Elijah challenges the prophets of Baal

1 Kings 18:1-15   In the third year of the drought (c.867BC), Elijah goes to Samaria to see King Ahab. En route he meets Obadiah, Ahab’s chief steward, who has tried valiantly to rescue the LORD’s prophets from the clutches of Jezebel. Elijah goes with Obadiah to meet Ahab (see 8 on Map 58).

1 Kings 18:16-24   Elijah rebukes King Ahab for abandoning the LORD and worshipping the gods of Sidon. He tells Ahab to assemble the people of Israel and the prophets of Baal (together with the prophets of the fertility goddess Asherah) on Mount Carmel (see 9 on Map 58). He challenges the people to make up their mind – to serve Baal or the LORD (Yahweh, the God of Israel).

1 Kings 18:25-40   Elijah tells the prophets of Baal to prepare a sacrifice and ask their god to consume the offering with fire. The prophets of Baal shout and dance all day, but nothing happens. Elijah then builds an altar and lays a bull on it as an offering to God. He pours water over the offering and the wood, and then prays, “LORD, you are the God of Abraham, Isaac and Israel... Prove that you are the God of Israel and that I am your servant” (1 Kings 18:36). The LORD sends down fire on the altar. The people shout “The LORD is God!” (1 Kings 18:39) and the four hundred and fifty prophets of Baal are put to death in the valley of the River Kishon.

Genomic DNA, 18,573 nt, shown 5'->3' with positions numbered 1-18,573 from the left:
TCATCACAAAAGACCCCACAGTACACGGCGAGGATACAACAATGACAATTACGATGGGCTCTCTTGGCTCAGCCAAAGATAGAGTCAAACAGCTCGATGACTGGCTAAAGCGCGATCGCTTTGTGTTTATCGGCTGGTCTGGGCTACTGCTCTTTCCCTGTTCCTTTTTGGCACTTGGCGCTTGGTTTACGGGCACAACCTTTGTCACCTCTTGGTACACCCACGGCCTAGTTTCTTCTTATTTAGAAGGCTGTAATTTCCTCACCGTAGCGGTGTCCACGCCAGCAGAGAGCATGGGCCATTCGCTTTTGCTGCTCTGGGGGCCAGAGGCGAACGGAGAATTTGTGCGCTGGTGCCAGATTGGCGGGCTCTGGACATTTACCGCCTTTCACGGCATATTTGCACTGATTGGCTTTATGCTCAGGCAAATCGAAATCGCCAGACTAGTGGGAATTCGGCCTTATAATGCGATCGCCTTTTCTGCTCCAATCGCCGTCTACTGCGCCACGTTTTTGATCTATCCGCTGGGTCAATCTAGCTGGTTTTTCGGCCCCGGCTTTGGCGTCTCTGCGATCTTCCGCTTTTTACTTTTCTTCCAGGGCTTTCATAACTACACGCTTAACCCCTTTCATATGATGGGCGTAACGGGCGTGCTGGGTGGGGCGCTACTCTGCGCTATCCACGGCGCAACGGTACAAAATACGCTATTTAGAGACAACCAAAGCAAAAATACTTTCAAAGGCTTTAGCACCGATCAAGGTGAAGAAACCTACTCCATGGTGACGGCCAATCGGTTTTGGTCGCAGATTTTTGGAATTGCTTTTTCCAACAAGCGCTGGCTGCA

An ancient stone altar at Mount Carmel

An ancient stone altar on Mount Carmel


1 Kings 18:46   Elijah then climbs to the top of Mt Carmel, looks west across the Mediterranean Sea and sees a small cloud on the horizon. He tells Ahab to return to Jezreel before heavy rain bogs down his chariot. Elijah runs ahead of the chariot to Jezreel (see 10 on Map 58).

1 Kings 19:1-4   Jezebel seeks revenge and Elijah hides before fleeing to Beersheba (see 11 on Map 58). From Beersheeba, Elijah walks into the desert and prays he might die.

1 Kings 19:5-8   An angel sustains Elijah with food and water and he walks forty days across the desert to Mt Sinai (see 12 on Map 58).


Mount Carmel and Elijah’s flight to Beersheba

The Mount Carmel range (Hebrew ‘Kerem-El’ - ‘the Vineyard of God’) stretches inland from the Mediterranean coast at Haifa and runs south of the River Kishon and the Valley of Jezreel. It was one of the celebrated ‘high places’ where altars to the god Baal were commonplace and sacred wooden ‘Asherah poles’ (representing fruitful trees) were set up to worship the Sidonian fertility goddess, Asherah. Elijah challenged the prophets of Baal on their ‘home ground’ and claimed this ‘holy place’ for the one true God.

Today, visitors to Mount Carmel can look out across the River Kishon and towards the Mediterranean Sea from the Carmelite monastery at Daliyet el Carmel. Inside the chapel is a replica of the stone altar that Elijah built to make his sacrifice to God. Above the altar, Elijah is depicted praying beneath a locust bean (carob) tree.


View from Mount Carmel (Hanay)

View towards the Mediterranean Sea from Mount Carmel  (Hanay)


Elijah’s Cave at the foot of Mount Carmel in modern-day Haifa is said by Jewish tradition to be the cave in which Elijah hid from King Ahab before fleeing south towards Beersheba. The fortified Monastery of Mar Elias, on a hilltop to the north of Bethlehem, is believed to mark another spot where Elijah rested during his southbound flight from Queen Jezebel. The Greek Orthodox monastery - at which visitors are welcome - was built by the Byzantine Emperor Manuel I Komnenos in 1160AD.

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